King: Plant the seeds early when looking to change long-term recycling perceptions

Changing the attitudes and actions of the public requires patience and persistence, writes Secondary Materials and Recycled Textiles Association's Jackie King.

Changing the attitudes and actions of the public requires patience and persistence. You have to plant the seeds early and work diligently toward your goal.

The Secondary Materials and Recycled Textiles Association wants the public to change the way they think about getting rid of used clothing. So, we are planting the seeds early by engaging elementary school students with lesson plans and activities that also teach the benefits of recycling used clothing.

The association knew it had to fight the perception that when people get rid of used clothing, the only option was donating it to a charitable organization. Where better to begin changing these long-held perceptions than with the nation’s elementary school students and teachers?

We engaged The Education Center to develop lesson plans, take-home worksheets, and activities designed to teach students from kindergarten through fifth-grade about the benefits of recycling clothes, while also meeting educational practices. The no-cost plans were presented via a website, in The Education Center’s print magazine, emails, and social media, among others.

During the 2012-2013 school year, our Wear It? Recycle It! program resulted in more than 323,400 students being reached through classroom lessons and a poster contest. Results exceeded expectations and led the association to continue its engagement with the center for the 2013-2014 school year. This time, we set the bar higher and got schools to identify ambassadors that would encourage recycling education efforts and projects.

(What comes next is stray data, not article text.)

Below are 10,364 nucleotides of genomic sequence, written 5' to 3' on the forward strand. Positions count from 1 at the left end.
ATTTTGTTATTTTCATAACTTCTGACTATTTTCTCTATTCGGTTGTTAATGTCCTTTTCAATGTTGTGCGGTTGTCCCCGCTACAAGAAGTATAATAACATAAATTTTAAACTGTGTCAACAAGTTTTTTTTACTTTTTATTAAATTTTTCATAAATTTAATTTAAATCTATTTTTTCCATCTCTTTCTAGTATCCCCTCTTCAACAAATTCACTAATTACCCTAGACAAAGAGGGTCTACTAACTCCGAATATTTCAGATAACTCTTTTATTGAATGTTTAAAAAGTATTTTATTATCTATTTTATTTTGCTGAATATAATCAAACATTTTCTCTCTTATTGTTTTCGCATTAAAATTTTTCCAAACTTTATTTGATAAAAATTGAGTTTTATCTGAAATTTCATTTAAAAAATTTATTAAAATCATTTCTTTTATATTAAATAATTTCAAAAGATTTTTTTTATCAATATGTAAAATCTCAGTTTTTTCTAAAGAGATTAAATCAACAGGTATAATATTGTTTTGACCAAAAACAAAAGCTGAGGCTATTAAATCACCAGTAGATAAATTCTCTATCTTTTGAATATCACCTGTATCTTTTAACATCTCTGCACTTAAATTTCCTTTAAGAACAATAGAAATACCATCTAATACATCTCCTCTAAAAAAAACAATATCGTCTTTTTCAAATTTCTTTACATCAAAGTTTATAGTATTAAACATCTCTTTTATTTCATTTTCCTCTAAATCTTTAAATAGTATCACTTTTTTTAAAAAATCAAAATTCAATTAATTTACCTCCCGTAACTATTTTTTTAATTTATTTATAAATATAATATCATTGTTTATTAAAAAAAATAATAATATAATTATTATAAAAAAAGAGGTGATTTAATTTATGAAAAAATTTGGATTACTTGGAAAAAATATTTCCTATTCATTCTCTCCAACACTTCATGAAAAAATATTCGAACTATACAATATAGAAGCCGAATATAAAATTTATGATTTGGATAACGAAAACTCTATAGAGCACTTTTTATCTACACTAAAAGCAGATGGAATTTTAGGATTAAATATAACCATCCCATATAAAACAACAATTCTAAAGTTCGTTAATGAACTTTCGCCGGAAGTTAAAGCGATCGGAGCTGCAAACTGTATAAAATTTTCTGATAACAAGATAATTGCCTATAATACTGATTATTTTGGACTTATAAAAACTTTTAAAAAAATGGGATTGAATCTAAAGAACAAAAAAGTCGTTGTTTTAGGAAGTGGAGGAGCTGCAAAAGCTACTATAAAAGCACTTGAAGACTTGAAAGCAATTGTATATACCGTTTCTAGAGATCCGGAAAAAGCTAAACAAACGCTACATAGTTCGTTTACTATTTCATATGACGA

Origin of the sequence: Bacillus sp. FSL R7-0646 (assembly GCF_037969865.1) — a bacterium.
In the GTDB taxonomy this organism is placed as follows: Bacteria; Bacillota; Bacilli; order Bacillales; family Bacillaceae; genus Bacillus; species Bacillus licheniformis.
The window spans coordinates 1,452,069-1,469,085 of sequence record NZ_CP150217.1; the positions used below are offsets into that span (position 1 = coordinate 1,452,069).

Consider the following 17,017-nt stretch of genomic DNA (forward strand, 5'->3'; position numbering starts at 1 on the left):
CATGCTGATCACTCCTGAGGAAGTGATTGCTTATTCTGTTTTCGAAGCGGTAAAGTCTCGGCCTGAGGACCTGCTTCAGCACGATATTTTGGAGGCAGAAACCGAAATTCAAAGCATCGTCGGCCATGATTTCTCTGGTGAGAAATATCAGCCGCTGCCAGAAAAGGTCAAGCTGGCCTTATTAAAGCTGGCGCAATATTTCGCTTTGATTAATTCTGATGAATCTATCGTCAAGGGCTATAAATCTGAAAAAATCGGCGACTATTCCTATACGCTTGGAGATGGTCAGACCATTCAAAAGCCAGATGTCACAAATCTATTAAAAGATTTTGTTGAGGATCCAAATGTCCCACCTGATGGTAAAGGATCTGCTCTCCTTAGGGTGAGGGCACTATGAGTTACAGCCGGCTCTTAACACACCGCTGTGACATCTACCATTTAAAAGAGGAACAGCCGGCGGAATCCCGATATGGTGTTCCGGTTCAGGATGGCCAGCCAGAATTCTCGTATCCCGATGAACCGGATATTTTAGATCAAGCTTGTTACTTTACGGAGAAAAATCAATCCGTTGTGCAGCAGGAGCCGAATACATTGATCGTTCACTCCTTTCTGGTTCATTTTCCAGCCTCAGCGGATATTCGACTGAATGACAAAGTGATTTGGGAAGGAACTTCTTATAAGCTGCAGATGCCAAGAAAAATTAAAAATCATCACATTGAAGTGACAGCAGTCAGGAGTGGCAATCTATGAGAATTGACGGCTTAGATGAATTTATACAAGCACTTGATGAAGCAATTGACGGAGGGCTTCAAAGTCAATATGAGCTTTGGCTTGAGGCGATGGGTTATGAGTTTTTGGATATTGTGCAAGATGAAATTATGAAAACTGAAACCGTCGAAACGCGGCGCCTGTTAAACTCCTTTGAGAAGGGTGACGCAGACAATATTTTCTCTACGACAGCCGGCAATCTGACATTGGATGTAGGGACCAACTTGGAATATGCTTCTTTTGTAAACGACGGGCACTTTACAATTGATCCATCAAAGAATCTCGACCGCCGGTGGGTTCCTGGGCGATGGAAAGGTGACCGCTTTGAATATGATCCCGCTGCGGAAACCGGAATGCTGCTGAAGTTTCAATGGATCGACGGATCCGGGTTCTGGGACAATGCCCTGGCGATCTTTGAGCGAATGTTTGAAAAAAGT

In addition to lesson plans, the updated effort included the Recycling Rangers program, which called for teachers to become recycling ambassadors.

To benefit the association’s member companies, the US was divided into regions, and members were encouraged to sponsor areas where their businesses are located. At the end of the school year, companies will be given the details of schools with ambassadors, so they can develop projects.

The results of the 2013-2014 program surpassed those of the previous year, with 1,565 teachers registering for the program and 1,485 schools now having a Recycling Ranger ambassador.

The total number of students reached by the program jumped to 556,875. This puts the association well within reach of its goal to engage more than 1 million students within the first three years of its elementary student educational project. 

Jackie King is executive director of the Secondary Materials and Recycled Textiles Association.

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